Every month the OTW hosts guest posts on our OTW News accounts to provide an outside perspective on the OTW or aspects of fandom. These posts express each individual’s personal views and do not necessarily reflect the views of the OTW or constitute OTW policy.
Stacy Lee Kong is a writer, editor and the founder of Friday Things, a weekly newsletter that delivers smart takes on the week’s biggest pop culture stories —- or at least, the ones she can’t stop thinking about. She’s been thinking about fandom since approximately 1997. Today, Stacy talks about celebrity fandom and how it’s different in our present time.
How did you first find out about fandom and fanworks?
I don’t remember exactly how I discovered fanworks, but I know fanfiction was the first type of fanwork that I discovered. I remember reading a lot of fanfic about boybands—especially Backstreet Boys and O-Town. From there, I got really into stories based on TV shows, movies and books. I read a lot of fanfic about Harry Potter, Dawson’s Creek, Roswell, Dark Angel…
You know that feeling when you’ve read or watched something and you’re just not done with the universe? For me, fanfiction was a way to remain in that universe a bit longer. And then I began to see it as a way to fix plotholes, dig into themes that the creator didn’t necessarily think of or to explore what-ifs. Discovering that there was a wide swath of types of stories that were being told, and that writers weren’t restricted to filling in missing moments or retreading an existing plotline was so fun because it felt like you could endlessly play in that universe or with those characters; your only restriction was your imagination.
What first made you want to write about issues connected to celebrity culture?
I have always been interested in both serious politics and pop culture and entertainment—like, I think, a lot of people. But I’ve been a journalist for 15 years and at the beginning of my career, those felt like very separate things. At the time, I don’t remember seeing serious pop culture analysis in mainstream publications the way it is now. Instead, it was mostly reviews, recaps, profiles, that kind of thing.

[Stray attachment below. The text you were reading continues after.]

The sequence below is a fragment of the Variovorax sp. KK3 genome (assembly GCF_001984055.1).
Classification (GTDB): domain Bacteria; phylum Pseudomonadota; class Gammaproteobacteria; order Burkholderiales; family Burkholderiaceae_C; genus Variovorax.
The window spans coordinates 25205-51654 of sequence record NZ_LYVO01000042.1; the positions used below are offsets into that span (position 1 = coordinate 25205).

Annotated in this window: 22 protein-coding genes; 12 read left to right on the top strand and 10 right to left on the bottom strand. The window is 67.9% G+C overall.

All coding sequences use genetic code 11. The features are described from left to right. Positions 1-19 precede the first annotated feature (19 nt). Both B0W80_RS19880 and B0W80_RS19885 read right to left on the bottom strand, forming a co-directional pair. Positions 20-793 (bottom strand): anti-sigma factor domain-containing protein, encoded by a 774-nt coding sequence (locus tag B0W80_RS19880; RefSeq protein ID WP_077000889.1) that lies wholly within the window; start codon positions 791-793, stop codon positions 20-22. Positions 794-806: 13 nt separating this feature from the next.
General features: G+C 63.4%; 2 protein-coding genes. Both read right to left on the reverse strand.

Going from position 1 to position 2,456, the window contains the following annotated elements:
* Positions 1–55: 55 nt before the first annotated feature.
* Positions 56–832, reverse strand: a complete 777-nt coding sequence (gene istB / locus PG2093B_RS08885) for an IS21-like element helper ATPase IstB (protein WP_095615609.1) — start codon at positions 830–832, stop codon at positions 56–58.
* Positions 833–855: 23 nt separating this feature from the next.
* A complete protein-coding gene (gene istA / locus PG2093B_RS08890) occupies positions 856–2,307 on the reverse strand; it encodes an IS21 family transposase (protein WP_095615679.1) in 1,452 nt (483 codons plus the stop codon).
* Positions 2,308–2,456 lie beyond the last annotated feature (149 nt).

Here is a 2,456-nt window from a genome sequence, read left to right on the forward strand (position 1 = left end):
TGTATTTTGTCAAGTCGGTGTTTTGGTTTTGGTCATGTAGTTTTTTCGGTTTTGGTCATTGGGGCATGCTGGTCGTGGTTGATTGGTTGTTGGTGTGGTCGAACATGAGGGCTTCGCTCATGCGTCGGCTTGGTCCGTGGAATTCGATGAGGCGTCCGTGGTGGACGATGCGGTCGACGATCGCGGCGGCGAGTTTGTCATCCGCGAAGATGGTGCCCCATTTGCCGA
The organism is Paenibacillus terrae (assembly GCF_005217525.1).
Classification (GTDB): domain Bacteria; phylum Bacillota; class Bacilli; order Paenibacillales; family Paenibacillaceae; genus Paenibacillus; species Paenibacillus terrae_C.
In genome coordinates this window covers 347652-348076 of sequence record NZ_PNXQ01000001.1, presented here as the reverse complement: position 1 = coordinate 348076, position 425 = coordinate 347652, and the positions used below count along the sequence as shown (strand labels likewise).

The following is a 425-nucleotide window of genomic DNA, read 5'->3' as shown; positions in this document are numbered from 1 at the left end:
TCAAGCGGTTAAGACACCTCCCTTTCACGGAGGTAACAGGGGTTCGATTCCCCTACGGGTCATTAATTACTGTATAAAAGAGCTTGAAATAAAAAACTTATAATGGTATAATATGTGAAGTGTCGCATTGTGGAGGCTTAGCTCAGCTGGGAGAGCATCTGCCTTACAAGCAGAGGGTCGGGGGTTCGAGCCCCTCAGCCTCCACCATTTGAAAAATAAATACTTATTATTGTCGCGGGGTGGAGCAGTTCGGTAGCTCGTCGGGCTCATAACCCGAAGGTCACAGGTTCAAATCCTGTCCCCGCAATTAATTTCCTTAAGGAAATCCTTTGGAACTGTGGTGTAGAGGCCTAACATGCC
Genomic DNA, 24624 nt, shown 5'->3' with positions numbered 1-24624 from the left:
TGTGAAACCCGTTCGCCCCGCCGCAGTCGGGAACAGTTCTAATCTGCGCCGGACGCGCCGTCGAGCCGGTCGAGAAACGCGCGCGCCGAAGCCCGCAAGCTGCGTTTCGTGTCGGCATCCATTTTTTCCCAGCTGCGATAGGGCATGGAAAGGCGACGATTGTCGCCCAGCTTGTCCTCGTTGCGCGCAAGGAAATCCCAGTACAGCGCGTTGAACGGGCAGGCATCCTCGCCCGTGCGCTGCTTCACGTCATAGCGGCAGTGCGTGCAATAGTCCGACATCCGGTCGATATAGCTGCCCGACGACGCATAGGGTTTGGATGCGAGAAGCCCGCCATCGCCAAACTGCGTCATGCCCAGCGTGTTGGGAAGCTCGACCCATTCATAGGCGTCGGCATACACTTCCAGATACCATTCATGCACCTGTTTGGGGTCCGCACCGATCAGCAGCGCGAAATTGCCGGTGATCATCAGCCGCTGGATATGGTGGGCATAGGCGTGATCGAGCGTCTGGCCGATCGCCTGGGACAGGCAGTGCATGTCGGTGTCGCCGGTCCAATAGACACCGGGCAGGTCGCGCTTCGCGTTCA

The first piece of pop culture criticism that I remember reading and thinking, ‘Yes, this is what I want to cover, too’ was a 2014 New York magazine article about the 2000 rom-com Love & Basketball by Anupa Mistry, who’s also from Toronto. It contextualized the film, explained why it remained so popular more than a decade later, and touched on bigger issues like race, gender, ambition and representation. A few years after that, I was working at a women’s magazine in Toronto that had pivoted from fashion to entertainment and I got to not only edit (and sometimes write) articles that tackled pop culture in the same way, I also got to see how well they did, and how hungry audiences were for this kind of content. When I decided to start Friday Things, it made sense to focus on an area that I understood how to navigate, knew people were interested in and had a lot to say about.
Celebrity fandom has a very long history. Is there anything about it today that you think might be new or unique to our time?
I think what is new or unique to our time is social media. We have so much more access to celebrities now, which makes it easier to develop fandom, I think. We now have so many more hints of their personal lives—we know what their houses look like and what their voices sound like. They tell us about their major life events, and increasingly they tell us about the things that they struggle with.
Fandom stems from a perceived point of connection, and the more personal information that we know about people and get access to their ‘real selves’ (or the version they present on social, anyway), the easier it is to feel that connection. It’s also easier to become a fan of much smaller or niche public figures. You can find a fannish community on TikTok or via a newsletter or on a Discord channel—and you can follow that community into new fandoms. I definitely read fanfic for shows I didn’t watch religiously because a Harry Potter writer posted a fanfic about it and I liked their work.
What are some topics you think don’t get discussed enough regarding fandom?
Anything that’s not stan culture! I think stans are the most fascinating aspect of fandom for non-fandom people because they seem so extreme, but fandom is such an interesting social space beyond that.
How did you hear about the OTW and what do you see its role as?
I actually first heard of Archive of Our Own. I remember when it launched because at the time, my perception was that it would be higher quality fanfic than what you would find on Fanfiction.net, so I was excited about that. But I didn’t really know anything about OTW until I was contacted for this post.
What fandom things have inspired you the most?
I didn’t create very much in the way of fanworks, so I don’t know that there was a direct inspiration, but I definitely got the most enjoyment out of fanfiction. I don’t read as much fanfic as I used to, but there are some fics that I still revisit from time to time, the same way I might revisit a favourite book. And they still hold up, whether they’re Pacey/Joey AUs or Draco/Ginny multi-chapter epics. And thinking back, I probably did become a better writer in general, just by virtue of reading so much and developing a sense of the styles I liked and those I didn’t.